Wednesday, December 8, 2010

Review: The Mockingbirds - Daisy Whitney

WherI got it: My collection
Rating: 5 stars 

Cover Rating: 5 stars (I really like it and I like that the tree is the same style tree used on To Kill A Mockingbird)
Genre: Young Adult  
Publication Date: November 2, 2010
Publisher: Little, Brown Books for Young Readers
Page Count: 332 p.

Themis Academy is supposedly full of the best of the best. The staff has this so deep in their heads that they don't discipline and see nobody acting so horrid as to need discipline. Which is why it was so easy for Alex to be date-raped. It was also easy for everyone to turn a blind eye on the harassment that she faced afterwards. Everyone except The Mockingbirds. This is exactly a case that needs to be heard. A case that will touch many other students who have been in the same situation. It's not an easy road to go down, accusing a guy of rape. Alex can hardly even believed it happened. With the support of her friends though, Alex knows she has a choice.  

I really loved this novel. This book is so similar to Speak by Laurie Halse Anderson, but it has a voice all it's own that sets it apart. Daisy took a horrific thing like rape and put it into a different light. Not one that glorified it by any means, but one of understanding. In Speak, Melinda is very much alone and the whole story has the heavy feeling of Melinda having to come to terms on her own. In The Mockingbirds, Alex is surround by the love and support of her best friends and The Mockingbirds it makes the situation a it lighter without making it seem any less severe. I loved the support that Alex received from her friends. They were truly excellent friends that any of us would be lucky to have. Alex sees remarkable growth through this novel and it's a welcome thing. She doesn't simply grow as a person, but in the way she perceives other situations and people. Daisy hit Alex's emotions to a tee, which unfortunately stems from the fact that she herself went through the same situation as Alex. Daisy Whitney wrote a remarkable story about what it means to push through a bad experience so that others may touch upon your strength. Even if your strength comes from those around you. I certainly suggest everyone read this if the subject matter isn't too much for you. If it's hard because it happened to you maybe you should still pick it up and see if it helps you.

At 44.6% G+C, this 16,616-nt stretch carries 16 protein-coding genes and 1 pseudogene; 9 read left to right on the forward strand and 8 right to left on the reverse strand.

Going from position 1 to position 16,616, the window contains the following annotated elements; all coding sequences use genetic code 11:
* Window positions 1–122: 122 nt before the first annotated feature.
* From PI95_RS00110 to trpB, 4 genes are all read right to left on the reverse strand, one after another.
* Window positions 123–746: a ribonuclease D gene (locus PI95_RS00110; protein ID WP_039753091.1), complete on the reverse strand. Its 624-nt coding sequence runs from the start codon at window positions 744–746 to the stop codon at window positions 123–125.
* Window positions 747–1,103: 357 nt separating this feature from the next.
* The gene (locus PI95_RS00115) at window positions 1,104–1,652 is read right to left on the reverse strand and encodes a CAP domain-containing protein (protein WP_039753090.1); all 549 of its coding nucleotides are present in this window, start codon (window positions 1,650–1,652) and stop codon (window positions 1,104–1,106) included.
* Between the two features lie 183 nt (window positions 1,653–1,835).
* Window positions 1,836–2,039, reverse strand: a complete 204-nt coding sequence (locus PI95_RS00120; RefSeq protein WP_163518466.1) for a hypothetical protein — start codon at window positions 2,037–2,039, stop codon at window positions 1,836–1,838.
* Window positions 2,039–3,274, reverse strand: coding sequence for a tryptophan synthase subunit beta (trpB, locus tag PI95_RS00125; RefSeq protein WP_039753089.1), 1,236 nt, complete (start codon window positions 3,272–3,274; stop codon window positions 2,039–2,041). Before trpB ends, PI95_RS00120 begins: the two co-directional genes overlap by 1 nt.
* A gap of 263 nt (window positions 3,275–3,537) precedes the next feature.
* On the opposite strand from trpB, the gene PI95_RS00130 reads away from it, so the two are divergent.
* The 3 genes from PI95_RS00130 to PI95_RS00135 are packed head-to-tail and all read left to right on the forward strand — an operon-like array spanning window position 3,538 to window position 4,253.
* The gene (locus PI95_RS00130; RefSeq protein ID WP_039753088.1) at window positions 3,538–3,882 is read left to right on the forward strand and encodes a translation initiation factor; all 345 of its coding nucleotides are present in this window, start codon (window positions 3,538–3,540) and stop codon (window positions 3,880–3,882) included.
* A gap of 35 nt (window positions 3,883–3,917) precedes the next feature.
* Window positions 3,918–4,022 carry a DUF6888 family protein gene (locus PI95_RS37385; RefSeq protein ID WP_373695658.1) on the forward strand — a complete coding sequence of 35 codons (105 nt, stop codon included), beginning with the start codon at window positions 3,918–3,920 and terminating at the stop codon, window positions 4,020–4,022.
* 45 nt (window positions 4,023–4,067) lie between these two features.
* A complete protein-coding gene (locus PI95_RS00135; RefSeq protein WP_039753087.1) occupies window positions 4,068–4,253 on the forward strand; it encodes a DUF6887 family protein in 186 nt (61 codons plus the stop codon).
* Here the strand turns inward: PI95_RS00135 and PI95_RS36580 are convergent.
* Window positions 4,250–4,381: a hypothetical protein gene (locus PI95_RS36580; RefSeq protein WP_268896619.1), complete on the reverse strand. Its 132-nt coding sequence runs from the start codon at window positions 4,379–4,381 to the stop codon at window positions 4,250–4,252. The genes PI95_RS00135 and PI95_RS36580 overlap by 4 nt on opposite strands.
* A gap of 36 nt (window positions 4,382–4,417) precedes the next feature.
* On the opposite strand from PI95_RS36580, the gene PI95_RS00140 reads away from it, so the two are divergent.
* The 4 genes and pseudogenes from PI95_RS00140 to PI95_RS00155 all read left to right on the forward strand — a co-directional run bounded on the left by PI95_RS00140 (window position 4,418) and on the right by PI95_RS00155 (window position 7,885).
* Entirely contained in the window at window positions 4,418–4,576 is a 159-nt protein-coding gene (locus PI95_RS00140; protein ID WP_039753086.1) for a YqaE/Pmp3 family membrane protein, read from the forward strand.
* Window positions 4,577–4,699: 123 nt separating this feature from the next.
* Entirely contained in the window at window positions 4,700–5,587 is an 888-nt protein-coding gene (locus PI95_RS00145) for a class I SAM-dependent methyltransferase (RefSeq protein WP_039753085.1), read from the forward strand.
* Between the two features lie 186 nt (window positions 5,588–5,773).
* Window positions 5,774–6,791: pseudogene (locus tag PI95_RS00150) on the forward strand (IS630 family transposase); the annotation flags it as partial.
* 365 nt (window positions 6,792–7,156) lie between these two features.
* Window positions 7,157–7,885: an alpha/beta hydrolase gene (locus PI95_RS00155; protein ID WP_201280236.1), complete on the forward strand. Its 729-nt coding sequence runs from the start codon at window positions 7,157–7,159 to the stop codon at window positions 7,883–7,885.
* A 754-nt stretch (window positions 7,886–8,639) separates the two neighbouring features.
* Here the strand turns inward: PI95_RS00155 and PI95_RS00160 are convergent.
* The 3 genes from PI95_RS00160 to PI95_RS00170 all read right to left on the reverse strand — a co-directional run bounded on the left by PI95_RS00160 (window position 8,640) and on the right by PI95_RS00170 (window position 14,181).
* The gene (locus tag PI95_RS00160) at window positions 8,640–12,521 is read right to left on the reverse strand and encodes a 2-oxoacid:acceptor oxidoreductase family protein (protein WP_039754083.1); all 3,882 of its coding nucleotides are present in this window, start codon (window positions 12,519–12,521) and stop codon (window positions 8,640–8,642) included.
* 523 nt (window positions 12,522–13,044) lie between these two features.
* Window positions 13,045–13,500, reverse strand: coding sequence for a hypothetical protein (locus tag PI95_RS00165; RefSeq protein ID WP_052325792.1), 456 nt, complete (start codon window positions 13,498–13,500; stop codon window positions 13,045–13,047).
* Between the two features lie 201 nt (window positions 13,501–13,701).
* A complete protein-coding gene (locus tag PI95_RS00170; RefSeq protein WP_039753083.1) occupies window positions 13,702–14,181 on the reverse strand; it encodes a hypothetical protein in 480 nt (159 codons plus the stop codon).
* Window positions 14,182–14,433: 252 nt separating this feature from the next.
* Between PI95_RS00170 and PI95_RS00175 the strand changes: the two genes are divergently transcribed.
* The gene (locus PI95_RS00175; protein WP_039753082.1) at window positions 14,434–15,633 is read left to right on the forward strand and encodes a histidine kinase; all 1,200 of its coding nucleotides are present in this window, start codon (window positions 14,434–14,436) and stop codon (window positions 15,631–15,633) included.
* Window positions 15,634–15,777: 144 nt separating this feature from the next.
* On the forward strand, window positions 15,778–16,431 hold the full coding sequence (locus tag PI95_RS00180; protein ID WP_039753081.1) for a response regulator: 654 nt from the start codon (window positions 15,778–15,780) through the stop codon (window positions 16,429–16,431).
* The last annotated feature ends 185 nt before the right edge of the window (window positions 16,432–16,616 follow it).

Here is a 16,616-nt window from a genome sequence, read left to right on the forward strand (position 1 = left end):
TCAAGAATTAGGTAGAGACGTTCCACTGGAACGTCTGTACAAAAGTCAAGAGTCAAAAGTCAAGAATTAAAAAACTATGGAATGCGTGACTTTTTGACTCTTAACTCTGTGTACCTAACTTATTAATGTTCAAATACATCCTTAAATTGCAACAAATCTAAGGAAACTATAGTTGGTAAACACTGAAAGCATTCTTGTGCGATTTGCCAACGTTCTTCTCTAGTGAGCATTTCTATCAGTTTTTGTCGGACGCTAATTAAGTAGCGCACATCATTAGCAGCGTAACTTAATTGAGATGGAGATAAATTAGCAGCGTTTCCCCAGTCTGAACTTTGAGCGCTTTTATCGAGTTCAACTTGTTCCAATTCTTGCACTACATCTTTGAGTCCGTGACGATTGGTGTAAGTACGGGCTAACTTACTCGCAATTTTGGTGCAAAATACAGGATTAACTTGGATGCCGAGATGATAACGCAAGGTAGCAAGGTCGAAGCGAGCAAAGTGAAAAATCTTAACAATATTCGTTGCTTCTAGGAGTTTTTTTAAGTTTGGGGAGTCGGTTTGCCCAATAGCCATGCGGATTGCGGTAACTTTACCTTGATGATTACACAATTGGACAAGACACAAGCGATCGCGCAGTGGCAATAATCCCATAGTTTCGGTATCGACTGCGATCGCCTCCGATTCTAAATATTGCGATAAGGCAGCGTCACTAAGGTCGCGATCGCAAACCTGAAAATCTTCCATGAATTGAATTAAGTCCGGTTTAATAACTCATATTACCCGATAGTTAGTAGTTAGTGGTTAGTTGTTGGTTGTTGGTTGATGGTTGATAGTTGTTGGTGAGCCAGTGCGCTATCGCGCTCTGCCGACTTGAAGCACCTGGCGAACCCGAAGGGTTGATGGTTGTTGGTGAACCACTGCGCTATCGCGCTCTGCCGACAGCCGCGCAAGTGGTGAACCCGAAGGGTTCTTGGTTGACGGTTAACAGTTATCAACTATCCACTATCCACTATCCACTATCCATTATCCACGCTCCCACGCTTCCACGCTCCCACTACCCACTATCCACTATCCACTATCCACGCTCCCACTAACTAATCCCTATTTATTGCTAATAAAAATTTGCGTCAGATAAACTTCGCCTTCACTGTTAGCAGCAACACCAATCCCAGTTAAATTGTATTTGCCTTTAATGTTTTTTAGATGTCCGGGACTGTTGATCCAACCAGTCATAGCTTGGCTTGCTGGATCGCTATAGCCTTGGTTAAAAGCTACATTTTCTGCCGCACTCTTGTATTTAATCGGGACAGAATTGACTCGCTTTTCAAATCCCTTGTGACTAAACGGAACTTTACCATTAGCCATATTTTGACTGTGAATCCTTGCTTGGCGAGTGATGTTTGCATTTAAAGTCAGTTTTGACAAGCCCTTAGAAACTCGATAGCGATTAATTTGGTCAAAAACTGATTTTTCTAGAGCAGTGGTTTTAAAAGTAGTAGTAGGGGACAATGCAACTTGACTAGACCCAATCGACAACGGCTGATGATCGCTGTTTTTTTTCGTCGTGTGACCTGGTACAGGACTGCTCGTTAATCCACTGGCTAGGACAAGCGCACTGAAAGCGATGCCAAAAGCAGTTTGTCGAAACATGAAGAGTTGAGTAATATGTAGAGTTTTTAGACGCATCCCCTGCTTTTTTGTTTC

First Line:
"Three things I know this second: I have morning breath, I'm naked, and I'm waking up next to a boy I don't know."

Favorite Lines:
"'You can wash your clothes,' Amy says. 'We're not into weird shit like making you dry clothes before you wash them.'"

6 comments:

  1. I definitely agree with you on this book. Alex had some of the best friends ever. I love how supportive they were.

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  2. This book flew completely under my radar until a few days ago. I never would have connected the cover with the premise of this book. I honestly thought it was a dystopian novel of some sort lol. That first line is so compelling. I really need to read this one!

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  3. wow - what an outstanding review. you really have a way with words!

    I am so planning to read this one. Am stingy though - so waiting for the paperback release...

    x

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  4. I'm looking forward to reading this. I think it's great that Daisy wrote a novel in which a survivor of rape has supportive friends who do not go the "blame the victim" route.

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